Book Review: ‘The Rider’s Pain-Free Back’

Or “Loving to Ride Doesn’t Need to Hurt.” By James Warson, MD.

Photo courtesy of Trafalgar Square Books

The updated issue (2007, revised 2018) of The Rider’s Pain-Free Back is a useful addition to a rider’s resource library. James Warson, MD focuses on the premise that horse riders are athletes. Whatever the age and level of rider, approaching our time in the saddle with an athlete’s knowledge and discipline can help us escape and/or alleviate back pain. I’ve added his “pre and post-ride” Spider Crawl to my barn routine.

I’m biased. I bought into the credo of “exercise with intention” during my Aerobic Class epoch in the 1980’s. I approach riding with the same resolute intention. My goal is the symphony of human/horse movement. This means I must understand how my body works and how it works with/on a horse. Dr. Warson uses the word “synchronize.” He guides the reader toward synchronizing your body and synchronizing your rider’s body with your horse. I like his focus on approaching riding with purpose as opposed to “winging it” survival.

The Physiology-geek readers will eat up the detailed chapters on the human body. I skimmed through enough to satisfy my curiosity related to my fragile lower back (lumbar), occasional sciatica and two hip replacements.


  • You got a sore something? Many of us do so you’ll find causes and solutions in the book.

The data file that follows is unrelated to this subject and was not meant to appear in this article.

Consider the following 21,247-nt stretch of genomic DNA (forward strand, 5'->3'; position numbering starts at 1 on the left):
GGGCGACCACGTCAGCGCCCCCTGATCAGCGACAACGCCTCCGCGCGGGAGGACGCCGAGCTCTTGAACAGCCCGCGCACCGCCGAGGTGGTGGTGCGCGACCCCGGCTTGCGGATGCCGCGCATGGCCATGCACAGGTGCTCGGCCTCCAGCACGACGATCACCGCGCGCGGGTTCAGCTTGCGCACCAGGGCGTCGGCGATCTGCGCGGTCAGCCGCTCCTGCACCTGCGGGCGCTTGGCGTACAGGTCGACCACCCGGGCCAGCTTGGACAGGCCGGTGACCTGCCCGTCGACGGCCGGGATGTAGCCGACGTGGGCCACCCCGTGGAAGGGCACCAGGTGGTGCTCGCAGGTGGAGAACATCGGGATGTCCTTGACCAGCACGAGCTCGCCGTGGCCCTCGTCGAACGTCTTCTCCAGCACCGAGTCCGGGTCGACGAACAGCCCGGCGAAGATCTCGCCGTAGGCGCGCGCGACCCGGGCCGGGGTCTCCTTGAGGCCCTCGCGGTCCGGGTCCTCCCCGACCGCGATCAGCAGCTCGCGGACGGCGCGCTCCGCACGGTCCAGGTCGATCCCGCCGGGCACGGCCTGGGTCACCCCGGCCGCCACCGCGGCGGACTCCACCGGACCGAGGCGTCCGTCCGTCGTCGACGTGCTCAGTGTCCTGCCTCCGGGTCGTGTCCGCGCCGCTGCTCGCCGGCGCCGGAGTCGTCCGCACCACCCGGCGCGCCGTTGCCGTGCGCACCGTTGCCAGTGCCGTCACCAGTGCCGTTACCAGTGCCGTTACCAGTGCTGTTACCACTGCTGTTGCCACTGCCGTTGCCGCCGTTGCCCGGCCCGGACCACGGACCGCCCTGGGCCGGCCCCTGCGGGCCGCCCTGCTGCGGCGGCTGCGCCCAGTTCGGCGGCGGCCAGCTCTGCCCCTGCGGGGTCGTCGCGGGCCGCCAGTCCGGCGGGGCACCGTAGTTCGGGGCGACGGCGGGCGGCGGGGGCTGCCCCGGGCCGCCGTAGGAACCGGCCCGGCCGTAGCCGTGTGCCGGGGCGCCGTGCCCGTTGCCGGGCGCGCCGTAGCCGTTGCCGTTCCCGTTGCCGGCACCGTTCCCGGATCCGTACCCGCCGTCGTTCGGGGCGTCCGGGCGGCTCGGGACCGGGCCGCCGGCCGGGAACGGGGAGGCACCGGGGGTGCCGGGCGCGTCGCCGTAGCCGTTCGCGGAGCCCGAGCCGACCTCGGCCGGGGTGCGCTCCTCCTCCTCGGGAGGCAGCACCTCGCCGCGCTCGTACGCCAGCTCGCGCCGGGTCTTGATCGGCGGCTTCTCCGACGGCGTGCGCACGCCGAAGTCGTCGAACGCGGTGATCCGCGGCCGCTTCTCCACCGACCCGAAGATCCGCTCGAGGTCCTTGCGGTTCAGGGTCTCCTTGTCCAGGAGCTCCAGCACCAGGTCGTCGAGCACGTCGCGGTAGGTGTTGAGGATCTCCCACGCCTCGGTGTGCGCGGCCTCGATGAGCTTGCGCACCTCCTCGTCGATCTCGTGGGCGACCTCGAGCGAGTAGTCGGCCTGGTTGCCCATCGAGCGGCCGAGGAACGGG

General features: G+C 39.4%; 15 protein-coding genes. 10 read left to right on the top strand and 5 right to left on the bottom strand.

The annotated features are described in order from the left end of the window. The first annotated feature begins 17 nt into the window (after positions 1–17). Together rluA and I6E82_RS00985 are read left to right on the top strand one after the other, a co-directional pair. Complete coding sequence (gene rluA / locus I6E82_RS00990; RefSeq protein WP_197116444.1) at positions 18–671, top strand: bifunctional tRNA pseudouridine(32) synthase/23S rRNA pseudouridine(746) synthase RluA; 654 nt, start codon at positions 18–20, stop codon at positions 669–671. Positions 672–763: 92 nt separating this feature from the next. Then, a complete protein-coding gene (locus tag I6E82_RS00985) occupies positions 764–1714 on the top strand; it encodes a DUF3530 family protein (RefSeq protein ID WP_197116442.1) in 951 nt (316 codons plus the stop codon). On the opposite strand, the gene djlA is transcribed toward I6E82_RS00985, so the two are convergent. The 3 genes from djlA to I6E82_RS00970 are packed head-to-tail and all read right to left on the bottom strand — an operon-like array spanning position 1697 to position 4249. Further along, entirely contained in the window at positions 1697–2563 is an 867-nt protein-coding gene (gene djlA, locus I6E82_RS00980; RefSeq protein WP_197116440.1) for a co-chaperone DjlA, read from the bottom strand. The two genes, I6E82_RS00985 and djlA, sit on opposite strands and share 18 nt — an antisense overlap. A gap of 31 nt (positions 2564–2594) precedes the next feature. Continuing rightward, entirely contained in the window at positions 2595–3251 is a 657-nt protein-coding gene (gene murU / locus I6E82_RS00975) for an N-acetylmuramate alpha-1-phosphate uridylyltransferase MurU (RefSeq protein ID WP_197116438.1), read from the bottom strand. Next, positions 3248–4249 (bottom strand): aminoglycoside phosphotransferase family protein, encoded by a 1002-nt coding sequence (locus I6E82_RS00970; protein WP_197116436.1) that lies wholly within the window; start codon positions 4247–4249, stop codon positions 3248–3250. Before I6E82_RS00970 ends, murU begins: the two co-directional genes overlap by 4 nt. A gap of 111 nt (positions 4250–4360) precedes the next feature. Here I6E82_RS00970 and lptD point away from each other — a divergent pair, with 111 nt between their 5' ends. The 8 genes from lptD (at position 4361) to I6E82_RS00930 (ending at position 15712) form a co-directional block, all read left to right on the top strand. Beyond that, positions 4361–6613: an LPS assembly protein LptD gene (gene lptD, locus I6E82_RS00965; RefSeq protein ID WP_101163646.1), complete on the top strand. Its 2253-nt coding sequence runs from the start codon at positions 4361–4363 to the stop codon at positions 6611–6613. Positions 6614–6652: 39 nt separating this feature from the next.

• Are you an older rider (or plan to be)? I squinted through the chapter on the aging back and how to help relieve pain and ways to escape further pain. I took a yellow marker to several exercises.
  • Have or will face a hip or knee replacement? I found a few targeted exercises that have not been part of my routine. That said, I have two hip replacements and I ride. I question a couple of Dr. Warson’s comments/suggestions. If that chapter was not updated, much has changed and improved in hip surgery since 2007. Recovery is vastly different between anterior and posterior surgery. Dr. Warson does not state how long after surgery the rider resumed riding. His “side of the horse” mounting suggestion may hinge on information not stated in the book. My 70 year old friend — who rides western — with bad knees — uses a swivel stirrup.
  • Dr. Warson threads the book with warnings/recommendations to discuss your issues and goals with a qualified physician who understands the mind and body of an equestrian athlete.

The value of this book depends on whether the reader/rider believes she is an athlete and is interested in approaching her riding as an athlete. Those who don’t hurt now, don’t believe they will ever hurt and just want to yeehaw their time in the saddle “’cuz I’m gonna be young forever” may not find this book useful . . . now. Ha! Just wait.

The Rider’s Pain-Free Back is of use to me. I am dedicated to be the best partner for my horse that I can. If you want to learn to improve the care of your body so you can continue to ride into older age — are willing to do the work – are willing to adjust expectations as you age (and are happy to ask one of the younger riders to clean back feet for you because bending, twisting and holding the weight of a hoof just doesn’t work on your back anymore), you’ll find Dr. Warson’s book useful.

You can purchase The Rider’s Pain-Free Back here.